The suing of Zain’s parents in the movie really is a small subplot, the details in this movie are in the journey. The suing is more the delivery tool for the message. But the message surrounding it is a huge scream from a mountain. How can you bring children into this level of desperate poverty? Hearing Zain’s mother describe being pregnant again as being God’s gift for a child dying made me sick to the stomach. But this is reality. I would be as angry as Zain if I could even make it through the hell he experienced, there is literally no one there to help.

There is a small irony in the movie that needs a mention. The film’s message is “how can you bring children into this?” But the film itself relies on one of those children who has overcome this. To some extent that is why? But Zain’s story is a fictional hero in a world with very few heroes and next to no-one who escapes the vicious cycle of poverty.

Capharnaüm Yordanos Shiferaw image
Yordanos Shiferaw


CAPHARNAÜM was made with a cast of non-professionals playing characters whose lives closely parallel their own. Following her script, Labaki placed her performers in scenes and asked them to react spontaneously with their own words and gestures. When the non-actors’ instincts diverged from the written script, Labaki adapted the screenplay to follow them.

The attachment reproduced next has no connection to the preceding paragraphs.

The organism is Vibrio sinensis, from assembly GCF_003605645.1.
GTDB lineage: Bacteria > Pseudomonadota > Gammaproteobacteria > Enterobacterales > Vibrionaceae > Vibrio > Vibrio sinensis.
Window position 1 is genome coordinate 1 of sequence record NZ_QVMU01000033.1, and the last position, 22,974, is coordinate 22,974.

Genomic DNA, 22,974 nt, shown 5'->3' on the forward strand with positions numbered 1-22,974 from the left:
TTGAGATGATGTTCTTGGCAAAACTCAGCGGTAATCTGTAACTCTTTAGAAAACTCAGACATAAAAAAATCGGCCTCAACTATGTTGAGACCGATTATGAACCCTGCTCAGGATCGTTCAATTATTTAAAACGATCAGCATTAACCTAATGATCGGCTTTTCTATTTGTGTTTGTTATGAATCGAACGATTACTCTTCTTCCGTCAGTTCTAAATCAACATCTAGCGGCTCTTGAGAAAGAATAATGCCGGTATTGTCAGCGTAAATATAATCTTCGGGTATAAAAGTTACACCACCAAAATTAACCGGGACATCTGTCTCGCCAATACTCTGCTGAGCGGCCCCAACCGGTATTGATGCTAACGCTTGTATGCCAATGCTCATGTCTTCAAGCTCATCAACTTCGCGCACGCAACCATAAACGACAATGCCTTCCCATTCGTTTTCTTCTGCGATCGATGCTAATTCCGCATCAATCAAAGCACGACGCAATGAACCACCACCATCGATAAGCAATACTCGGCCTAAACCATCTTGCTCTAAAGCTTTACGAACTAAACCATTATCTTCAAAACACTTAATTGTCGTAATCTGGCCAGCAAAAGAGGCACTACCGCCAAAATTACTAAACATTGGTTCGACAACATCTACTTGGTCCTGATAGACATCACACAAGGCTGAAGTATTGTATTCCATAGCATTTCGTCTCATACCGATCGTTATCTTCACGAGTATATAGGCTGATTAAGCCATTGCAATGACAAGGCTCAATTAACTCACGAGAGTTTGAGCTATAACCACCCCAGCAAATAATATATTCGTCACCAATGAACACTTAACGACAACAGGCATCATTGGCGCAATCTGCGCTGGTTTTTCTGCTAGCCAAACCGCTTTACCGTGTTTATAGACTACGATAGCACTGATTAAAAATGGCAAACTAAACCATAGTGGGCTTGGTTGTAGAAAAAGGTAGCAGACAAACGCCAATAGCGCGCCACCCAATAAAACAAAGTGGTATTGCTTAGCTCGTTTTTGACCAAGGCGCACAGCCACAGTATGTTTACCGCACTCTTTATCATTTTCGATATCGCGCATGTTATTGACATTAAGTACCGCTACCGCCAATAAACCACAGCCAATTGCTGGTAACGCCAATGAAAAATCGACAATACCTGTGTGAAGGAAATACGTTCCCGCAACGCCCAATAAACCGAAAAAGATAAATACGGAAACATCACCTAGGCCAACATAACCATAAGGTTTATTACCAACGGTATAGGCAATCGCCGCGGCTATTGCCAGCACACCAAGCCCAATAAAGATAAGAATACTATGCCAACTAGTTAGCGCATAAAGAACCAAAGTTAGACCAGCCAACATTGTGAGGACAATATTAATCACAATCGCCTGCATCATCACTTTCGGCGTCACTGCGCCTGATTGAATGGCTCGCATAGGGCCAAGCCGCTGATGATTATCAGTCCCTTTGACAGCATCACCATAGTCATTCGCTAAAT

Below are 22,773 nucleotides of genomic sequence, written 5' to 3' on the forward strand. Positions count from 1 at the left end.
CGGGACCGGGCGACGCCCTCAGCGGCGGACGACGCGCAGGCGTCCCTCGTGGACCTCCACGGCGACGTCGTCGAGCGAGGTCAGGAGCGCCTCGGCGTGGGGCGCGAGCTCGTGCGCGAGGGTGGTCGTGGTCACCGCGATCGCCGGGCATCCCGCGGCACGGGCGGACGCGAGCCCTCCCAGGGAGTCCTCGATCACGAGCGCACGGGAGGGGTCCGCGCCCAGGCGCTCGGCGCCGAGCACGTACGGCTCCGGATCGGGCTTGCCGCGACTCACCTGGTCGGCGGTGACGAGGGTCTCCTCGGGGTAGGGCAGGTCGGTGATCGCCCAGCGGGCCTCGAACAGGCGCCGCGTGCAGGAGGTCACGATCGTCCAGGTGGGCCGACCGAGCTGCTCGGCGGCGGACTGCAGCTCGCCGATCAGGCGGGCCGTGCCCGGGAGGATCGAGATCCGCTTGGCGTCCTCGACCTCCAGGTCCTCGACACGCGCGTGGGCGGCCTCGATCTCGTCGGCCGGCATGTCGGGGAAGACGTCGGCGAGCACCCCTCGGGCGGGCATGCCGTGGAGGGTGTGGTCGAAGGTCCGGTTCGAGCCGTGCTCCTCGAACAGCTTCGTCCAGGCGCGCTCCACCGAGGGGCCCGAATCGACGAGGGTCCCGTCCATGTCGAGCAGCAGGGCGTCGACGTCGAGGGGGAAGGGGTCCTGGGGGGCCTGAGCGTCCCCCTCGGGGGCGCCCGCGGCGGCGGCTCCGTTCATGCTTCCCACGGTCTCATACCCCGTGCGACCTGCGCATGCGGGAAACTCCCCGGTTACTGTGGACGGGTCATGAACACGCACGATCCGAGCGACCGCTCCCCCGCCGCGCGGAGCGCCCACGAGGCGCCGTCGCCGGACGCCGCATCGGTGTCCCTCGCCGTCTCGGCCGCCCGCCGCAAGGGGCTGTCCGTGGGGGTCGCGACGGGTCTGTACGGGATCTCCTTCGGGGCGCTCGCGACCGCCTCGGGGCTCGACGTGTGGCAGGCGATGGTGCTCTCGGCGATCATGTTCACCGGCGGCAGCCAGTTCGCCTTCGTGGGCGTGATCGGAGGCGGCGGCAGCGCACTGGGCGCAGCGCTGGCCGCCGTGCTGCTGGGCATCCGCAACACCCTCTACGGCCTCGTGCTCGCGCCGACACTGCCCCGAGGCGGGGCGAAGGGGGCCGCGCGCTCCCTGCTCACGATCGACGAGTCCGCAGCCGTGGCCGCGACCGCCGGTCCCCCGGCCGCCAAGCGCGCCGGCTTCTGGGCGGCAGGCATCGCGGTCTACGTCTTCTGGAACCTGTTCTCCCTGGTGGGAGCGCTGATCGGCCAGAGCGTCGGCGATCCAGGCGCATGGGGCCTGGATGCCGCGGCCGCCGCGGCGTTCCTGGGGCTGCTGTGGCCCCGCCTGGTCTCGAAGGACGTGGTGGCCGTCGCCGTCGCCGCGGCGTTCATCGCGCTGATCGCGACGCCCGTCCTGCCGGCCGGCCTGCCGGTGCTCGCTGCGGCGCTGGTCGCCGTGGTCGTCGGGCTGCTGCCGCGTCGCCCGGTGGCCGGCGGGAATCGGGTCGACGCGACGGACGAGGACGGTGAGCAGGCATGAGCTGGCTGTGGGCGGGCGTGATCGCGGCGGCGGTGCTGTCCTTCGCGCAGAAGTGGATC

The combination of this filming method and using the actors who have been there, done that, or still doing that, is what makes this movie an Oscar contender. I actually think Zain Al Rafeea gave a better performance than every American male nominated in the best actor category of the Oscars. The print we viewed has a section after the credits where Zane is caught-up with a while after filming and his true story revealed. As a Syrian refugee his family was currently being housed in a tiny room in Lebanon (I think?) – a while after the movie had finished filming his family had received relocation to Norway and he was so happy because finally he could go to school. I think I cried more during this post credit section because it reminded me I had watched fiction and the real-life Zain was going to make it.

His command of the lens was powerful and his confidence with other, much old actors, was refreshing. His chemistry and dedication to keeping little Yonas alive was heartbreaking. The character’s internal goodness outweighed the desire for self preservation – that was a better parent in the body of small child than his own parents.